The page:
Behind the taste


Umami is also called savouriness, and it's a little harder to define than the other basic tastes. It adds richness, depth and roundness to the flavour. Preparation plays a role in umami, and the more cooked a sauce is, for example, the deeper the umami. Umami is also known as a flavour enhancer - the same as "the 3rd spice", which has been used extensively in the food industry simply to make food taste more and to enhance the other flavours. The 3rd spice is a chemical variant of the naturally occurring glutamate, which is the substance that gives the umami taste.

Umami was first recognised as the fifth basic flavour around 2000, and was initially known as "meat flavour". However, it is also present in many vegetables and the method of cooking has an impact on how much the flavour comes through. So umami, defined as 'flavour', can be achieved without meat, although it is often meat that is emphasised when umami is mentioned. Roasted mushrooms, seaweed and sun-dried tomatoes are great green umami options.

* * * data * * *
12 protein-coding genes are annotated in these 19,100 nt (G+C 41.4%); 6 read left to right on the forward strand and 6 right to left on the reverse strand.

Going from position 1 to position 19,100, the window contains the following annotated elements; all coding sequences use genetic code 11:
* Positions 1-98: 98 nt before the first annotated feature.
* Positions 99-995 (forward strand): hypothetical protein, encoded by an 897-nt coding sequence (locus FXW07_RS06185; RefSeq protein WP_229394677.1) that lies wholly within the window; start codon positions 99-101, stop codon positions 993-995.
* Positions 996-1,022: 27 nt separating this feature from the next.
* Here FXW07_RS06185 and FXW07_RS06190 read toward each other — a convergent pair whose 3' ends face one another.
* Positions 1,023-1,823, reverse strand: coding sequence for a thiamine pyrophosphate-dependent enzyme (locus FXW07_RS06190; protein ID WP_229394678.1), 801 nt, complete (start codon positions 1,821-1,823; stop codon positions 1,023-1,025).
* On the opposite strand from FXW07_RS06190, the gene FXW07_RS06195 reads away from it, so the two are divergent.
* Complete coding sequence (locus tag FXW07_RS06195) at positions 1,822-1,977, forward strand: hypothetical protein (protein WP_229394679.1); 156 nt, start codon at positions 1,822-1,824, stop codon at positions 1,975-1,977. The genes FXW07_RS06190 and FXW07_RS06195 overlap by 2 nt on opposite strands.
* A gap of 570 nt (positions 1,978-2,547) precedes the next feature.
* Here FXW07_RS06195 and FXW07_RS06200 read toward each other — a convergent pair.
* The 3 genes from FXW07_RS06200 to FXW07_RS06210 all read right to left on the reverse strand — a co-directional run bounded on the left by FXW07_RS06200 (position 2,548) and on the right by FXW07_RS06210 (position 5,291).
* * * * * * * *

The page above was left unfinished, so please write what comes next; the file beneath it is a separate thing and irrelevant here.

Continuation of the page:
Umami can help us eat less salt, as one of the dietary guidelines recommends - simply because umami enhances flavour and can reduce the need for salt.


Umami is also known as a flavour enhancer, and when building your dish, it's a good idea to consider the natural sources of umami found in meat, cheese and some vegetables.

5 basic flavours - and one extra!

The basic flavours are the foundation of the tasting, and in addition to the 5 basic flavours you can also work with the flavour "strong", which can help to enhance the other flavours if dosed correctly.

Turn the wheel and get inspired to work with the basic flavours and complete the taste experience of your food!